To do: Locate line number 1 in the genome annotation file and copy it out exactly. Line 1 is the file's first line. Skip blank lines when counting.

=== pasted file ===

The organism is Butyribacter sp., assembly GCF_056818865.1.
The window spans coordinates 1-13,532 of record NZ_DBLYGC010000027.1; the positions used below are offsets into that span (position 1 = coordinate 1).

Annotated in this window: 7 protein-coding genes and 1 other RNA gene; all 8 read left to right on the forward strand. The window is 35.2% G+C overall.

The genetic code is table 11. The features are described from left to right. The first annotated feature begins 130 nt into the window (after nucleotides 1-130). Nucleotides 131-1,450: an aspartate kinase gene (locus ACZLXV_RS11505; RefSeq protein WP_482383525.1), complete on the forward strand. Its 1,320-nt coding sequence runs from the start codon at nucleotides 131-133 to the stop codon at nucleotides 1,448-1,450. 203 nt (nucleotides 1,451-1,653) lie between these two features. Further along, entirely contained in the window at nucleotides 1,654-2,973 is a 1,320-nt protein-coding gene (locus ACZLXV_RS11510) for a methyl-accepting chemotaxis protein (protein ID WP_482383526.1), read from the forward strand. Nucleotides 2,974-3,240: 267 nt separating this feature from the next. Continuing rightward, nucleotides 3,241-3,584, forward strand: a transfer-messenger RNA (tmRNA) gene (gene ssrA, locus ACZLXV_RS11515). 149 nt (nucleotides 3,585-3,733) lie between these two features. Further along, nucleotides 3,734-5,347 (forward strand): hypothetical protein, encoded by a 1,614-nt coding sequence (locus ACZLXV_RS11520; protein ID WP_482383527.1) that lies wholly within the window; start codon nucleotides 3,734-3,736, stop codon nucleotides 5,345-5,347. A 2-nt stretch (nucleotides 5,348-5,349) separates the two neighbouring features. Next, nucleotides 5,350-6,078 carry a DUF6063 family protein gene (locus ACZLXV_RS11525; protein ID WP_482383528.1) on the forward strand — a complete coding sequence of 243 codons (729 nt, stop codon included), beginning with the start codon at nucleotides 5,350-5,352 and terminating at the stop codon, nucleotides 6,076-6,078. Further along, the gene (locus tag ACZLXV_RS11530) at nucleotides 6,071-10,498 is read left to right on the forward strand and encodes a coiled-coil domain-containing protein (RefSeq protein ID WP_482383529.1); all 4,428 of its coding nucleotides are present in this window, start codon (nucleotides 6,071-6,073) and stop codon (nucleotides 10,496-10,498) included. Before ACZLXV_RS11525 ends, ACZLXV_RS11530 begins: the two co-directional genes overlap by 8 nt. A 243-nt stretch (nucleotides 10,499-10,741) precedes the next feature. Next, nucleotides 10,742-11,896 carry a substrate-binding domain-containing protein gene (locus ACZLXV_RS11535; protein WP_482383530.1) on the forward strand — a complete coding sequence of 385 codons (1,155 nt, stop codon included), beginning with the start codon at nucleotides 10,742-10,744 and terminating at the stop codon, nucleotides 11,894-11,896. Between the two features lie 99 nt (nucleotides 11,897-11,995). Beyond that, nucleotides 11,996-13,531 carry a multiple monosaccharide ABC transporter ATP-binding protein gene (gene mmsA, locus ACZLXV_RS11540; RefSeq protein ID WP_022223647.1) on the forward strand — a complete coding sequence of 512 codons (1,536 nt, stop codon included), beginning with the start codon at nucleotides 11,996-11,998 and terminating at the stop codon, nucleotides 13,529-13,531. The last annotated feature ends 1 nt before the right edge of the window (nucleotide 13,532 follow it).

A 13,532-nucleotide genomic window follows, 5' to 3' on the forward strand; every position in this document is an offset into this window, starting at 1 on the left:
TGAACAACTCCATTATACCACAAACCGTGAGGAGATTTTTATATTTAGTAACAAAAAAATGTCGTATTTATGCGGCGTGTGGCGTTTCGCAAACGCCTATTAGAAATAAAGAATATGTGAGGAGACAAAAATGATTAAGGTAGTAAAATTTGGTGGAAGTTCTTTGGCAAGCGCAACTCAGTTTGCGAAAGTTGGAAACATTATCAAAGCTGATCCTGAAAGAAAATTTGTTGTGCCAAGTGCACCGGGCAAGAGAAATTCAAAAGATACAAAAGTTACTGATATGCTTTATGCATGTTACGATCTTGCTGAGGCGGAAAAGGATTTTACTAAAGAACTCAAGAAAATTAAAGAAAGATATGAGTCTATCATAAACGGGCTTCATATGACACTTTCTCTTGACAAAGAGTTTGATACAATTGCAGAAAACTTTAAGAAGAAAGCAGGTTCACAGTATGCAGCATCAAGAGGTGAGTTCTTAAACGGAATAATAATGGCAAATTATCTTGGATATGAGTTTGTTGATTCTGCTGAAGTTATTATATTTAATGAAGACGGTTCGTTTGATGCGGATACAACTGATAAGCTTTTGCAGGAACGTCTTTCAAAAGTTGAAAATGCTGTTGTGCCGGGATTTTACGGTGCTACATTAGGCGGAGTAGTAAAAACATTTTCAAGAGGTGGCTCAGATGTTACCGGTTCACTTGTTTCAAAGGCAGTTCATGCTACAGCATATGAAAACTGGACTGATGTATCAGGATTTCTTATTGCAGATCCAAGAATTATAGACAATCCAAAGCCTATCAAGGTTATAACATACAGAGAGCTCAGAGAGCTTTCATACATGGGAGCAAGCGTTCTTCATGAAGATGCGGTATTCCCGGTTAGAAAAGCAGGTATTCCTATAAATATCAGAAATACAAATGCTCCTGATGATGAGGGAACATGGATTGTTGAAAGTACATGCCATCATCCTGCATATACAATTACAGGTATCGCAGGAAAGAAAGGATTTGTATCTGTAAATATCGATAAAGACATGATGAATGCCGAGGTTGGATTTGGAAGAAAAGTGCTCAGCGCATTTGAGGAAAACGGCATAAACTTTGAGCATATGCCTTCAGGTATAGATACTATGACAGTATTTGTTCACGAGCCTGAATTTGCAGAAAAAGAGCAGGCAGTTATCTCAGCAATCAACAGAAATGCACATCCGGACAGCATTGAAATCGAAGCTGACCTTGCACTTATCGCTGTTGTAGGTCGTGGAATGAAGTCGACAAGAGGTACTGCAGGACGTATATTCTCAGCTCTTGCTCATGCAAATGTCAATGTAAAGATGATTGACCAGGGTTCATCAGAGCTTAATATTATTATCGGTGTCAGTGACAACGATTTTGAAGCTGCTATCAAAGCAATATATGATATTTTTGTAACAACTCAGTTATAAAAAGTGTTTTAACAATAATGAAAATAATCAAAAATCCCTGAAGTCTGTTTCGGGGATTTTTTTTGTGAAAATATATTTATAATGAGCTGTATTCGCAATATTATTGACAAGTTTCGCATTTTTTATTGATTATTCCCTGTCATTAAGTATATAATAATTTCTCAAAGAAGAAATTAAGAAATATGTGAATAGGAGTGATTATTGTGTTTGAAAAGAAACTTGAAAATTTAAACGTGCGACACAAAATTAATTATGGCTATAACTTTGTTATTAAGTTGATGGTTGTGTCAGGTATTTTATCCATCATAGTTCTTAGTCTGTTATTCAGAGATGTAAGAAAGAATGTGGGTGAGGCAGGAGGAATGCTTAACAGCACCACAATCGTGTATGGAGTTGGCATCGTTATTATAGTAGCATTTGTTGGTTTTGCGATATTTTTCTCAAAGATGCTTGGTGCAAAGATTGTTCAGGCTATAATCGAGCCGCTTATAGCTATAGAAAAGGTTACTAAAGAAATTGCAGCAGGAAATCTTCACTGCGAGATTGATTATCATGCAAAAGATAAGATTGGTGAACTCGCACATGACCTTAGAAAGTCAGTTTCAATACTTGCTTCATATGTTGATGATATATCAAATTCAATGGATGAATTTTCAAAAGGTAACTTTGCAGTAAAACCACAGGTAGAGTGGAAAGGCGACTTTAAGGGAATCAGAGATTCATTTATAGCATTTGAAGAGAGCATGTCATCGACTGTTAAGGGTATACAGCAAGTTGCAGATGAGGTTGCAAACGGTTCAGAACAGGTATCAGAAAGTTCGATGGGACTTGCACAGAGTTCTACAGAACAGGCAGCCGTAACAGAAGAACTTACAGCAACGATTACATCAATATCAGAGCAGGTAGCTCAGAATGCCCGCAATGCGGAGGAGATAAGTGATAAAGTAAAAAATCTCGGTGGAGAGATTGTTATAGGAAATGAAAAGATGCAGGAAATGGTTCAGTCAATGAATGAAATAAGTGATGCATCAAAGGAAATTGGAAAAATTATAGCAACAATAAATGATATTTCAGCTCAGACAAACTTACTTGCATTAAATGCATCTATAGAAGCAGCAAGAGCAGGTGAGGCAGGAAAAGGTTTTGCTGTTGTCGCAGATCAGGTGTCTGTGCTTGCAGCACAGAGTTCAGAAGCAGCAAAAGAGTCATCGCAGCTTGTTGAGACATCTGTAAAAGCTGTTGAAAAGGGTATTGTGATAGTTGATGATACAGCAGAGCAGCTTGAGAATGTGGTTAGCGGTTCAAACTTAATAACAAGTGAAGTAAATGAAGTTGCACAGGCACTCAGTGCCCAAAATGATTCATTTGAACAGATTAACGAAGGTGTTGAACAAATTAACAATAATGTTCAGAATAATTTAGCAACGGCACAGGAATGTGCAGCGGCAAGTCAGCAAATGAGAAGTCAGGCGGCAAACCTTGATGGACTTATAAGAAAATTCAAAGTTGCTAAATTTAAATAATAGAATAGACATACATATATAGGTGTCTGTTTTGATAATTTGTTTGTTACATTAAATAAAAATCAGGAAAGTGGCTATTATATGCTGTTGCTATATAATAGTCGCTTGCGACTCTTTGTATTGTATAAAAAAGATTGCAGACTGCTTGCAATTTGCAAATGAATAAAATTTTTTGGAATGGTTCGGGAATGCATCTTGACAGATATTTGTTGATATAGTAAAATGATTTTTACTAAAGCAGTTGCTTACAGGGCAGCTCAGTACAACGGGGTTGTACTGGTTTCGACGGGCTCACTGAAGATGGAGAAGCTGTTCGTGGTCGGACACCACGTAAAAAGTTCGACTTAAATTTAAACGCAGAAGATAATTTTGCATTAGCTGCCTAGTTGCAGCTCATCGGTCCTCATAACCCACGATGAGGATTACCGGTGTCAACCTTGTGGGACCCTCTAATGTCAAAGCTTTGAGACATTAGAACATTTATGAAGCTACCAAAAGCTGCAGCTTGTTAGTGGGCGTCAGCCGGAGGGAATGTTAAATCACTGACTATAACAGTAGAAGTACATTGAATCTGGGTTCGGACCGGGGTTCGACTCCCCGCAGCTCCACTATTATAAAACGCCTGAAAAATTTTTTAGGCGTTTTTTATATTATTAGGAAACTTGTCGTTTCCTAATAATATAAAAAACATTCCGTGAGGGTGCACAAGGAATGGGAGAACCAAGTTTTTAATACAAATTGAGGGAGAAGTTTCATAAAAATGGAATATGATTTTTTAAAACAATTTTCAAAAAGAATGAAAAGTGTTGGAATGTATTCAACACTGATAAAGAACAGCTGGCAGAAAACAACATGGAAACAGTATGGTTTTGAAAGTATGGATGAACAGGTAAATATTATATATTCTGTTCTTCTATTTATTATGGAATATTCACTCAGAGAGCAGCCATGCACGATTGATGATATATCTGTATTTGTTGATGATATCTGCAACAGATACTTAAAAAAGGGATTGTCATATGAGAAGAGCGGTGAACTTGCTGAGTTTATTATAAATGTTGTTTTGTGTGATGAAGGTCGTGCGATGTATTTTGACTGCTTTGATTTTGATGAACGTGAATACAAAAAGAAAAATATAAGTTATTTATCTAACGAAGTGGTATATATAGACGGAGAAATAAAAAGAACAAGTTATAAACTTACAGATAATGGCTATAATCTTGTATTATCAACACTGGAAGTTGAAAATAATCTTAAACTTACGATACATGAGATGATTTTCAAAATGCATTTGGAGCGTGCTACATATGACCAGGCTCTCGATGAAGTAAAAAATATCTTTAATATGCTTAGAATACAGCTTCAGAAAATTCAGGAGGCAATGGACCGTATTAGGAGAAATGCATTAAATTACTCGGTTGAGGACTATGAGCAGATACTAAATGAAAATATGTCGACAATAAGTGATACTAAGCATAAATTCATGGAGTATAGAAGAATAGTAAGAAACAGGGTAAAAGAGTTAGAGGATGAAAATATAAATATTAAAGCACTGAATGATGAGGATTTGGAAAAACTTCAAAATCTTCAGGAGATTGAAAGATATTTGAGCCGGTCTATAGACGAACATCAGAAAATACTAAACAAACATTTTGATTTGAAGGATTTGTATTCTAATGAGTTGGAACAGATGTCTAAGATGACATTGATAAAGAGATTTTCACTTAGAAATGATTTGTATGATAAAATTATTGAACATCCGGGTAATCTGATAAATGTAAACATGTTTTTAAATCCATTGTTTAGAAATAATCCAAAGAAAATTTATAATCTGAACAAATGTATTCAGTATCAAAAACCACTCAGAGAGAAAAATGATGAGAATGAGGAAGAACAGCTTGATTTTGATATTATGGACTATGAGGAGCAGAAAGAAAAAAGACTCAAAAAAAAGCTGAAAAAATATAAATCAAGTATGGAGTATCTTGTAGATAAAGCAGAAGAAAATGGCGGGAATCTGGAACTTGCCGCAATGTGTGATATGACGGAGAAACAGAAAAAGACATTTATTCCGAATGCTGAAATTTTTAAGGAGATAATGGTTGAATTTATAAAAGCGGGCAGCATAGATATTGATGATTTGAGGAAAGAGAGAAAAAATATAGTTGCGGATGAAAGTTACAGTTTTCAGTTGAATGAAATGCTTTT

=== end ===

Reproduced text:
The organism is Butyribacter sp., assembly GCF_056818865.1.